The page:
Companies of all sizes have attempted to serve kids and teens with prepaid cards or digital wallets with parental controls, but there are very few success stories.

GoSave's twist is that it doesn't make a card or an app the focus of its experience. With the advent of internet-connected toys and music speakers, GoSave predicts its internet of things toy line will have a shot at capturing the attention — and spending — of young people.

"We want to replicate the piggy bank for a cashless society. There's an opportunity to build an IoT product in this space," said Andrew Birt, founder and CEO of GoSave, which has offices in Melbourne, Australia and Santa Monica, Calif., and completed a Kickstarter funding campaign and was a winner of a innovation program event at Visa.

GoSave piggy banks
Toy story
"We want to replicate the piggy bank for a cashless society," said Andrew Birt, founder and CEO of GoSave, which sells internet-connected piggy banks.


Parents pair an app to toy characters that will cost $99 when they go up for sale in October. It's almost a turn to the past—these toys are real piggy banks that have storage for actual money, but the goal is to create a portal for parents to transfer funds to a youth prepaid account that the parent controls.

"Parents never carry cash anymore, but can use this to engage young people up to 18 years old to get them to save regularly and manage their money in a virtual environment," Birt said.

There are pieces of Venmo and Virtual Piggy here. Parents and relatives can make P2P transfers into the account, which the young people can track on a touchscreen built into the toy. This screen also has a social component—parents can communicate chores and send messages that they have "paid" their children, and relatives and others can send messages and payments to the children.

Children cannot buy anything directly from the toy, though they can "withdraw" through the touchscreen to move value to a spending column. This allows them to spend funds from a supervised prepaid card account. Parents set parameters through an app.

The company is offering its devices directly to consumers and also will approach banks with white label products that would include customizing characters for individual banks.

Despite appearances of a compelling market — who would be against promoting financial literacy? — youth-directed financial products have struggled to find an audience.

Virtual Piggy, which later changed its name to Oink, was a major player in the space. It build up partnerships with gaming and retail companies but faded and shut down in 2016. Visa Buxx launched nearly two decades ago, but has lost much of its bank support.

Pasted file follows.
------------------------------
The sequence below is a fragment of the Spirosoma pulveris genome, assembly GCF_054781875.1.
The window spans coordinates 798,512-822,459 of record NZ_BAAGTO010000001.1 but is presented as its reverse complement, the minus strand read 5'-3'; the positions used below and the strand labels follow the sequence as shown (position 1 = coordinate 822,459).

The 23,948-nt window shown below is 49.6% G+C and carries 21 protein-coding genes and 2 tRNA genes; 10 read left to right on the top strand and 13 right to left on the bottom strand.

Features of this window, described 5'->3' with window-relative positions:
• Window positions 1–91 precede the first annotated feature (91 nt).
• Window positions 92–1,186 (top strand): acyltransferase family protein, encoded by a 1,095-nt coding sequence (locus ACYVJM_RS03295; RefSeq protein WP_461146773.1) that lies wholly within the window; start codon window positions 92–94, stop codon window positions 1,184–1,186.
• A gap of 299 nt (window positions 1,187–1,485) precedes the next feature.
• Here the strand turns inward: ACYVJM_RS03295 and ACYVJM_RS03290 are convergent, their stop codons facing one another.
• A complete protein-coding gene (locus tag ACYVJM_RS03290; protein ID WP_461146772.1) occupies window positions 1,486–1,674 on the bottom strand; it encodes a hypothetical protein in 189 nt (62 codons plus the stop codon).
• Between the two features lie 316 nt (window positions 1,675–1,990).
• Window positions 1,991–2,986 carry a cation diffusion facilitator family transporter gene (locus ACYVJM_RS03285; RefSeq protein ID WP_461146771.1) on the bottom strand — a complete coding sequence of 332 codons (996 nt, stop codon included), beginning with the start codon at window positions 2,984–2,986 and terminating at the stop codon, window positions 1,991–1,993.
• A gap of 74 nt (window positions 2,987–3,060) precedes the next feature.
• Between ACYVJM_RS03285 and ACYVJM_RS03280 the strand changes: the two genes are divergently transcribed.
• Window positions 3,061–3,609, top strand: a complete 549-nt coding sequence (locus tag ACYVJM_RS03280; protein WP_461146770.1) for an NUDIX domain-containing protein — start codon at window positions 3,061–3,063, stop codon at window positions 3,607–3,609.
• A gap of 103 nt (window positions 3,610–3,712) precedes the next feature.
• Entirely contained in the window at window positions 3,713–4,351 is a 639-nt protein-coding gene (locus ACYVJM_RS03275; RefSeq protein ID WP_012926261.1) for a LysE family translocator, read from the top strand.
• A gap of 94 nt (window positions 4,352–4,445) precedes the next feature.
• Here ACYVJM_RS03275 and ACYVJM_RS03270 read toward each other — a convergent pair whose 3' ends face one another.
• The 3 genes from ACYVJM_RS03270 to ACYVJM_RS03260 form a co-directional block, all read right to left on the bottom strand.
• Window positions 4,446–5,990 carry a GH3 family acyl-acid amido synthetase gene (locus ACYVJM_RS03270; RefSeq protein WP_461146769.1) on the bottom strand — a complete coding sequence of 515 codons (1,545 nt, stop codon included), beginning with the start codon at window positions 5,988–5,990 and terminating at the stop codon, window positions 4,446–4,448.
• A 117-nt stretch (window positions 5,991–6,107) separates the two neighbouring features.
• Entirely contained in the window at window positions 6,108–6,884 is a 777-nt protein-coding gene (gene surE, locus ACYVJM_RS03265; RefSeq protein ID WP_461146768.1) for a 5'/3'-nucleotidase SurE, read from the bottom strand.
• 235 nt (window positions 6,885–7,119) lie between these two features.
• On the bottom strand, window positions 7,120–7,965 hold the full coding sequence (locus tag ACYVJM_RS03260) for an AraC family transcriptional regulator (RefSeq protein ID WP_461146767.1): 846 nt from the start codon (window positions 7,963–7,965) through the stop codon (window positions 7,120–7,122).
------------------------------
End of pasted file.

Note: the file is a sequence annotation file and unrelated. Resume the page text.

"A lot of these apps start out, gain traction and then drop off," Birt said. "What we've done is add a hardware component. We're not asking people to change behavior. They've always had piggy banks. We're making them digital."

Physical products that are connected digitally have a number of features that engage kids in financial education, said Zil Bareisis, a senior analyst at Celent.

For example, Credit Suisse has recently launched a Viva Kids package that includes Digipipi, a "digital money box," which responds to both physical coin deposits and electronic transactions. Another new entry in the youth payments space is Current, which uses an API to link chores and other tasks to an account to encourage savings and financial literacy.

GoSave's price tag could be another source of friction. The $99 price tag would be steep even for adults; several companies such as Coin, Stratos, Swyp and Plastc offered high-tech payment cards that retailed for $50 to $155, and none of these products survived in the market. Coin sold its assets to Fitbit in 2016, Stratos ceased issuing cards after selling its platform to CardLab Innovation in January 2017, Swyp ran out of funding in December 2017 Plastc sold its assets to Edge Mobile Payments the same month.

GoSave could address its pricing by working more closely with banks.

"The advantage that banks have over pure startups here is that they can afford to subsidise the hardware as part of a broader relationship, while others have to rely on product sales," Bareisis said.

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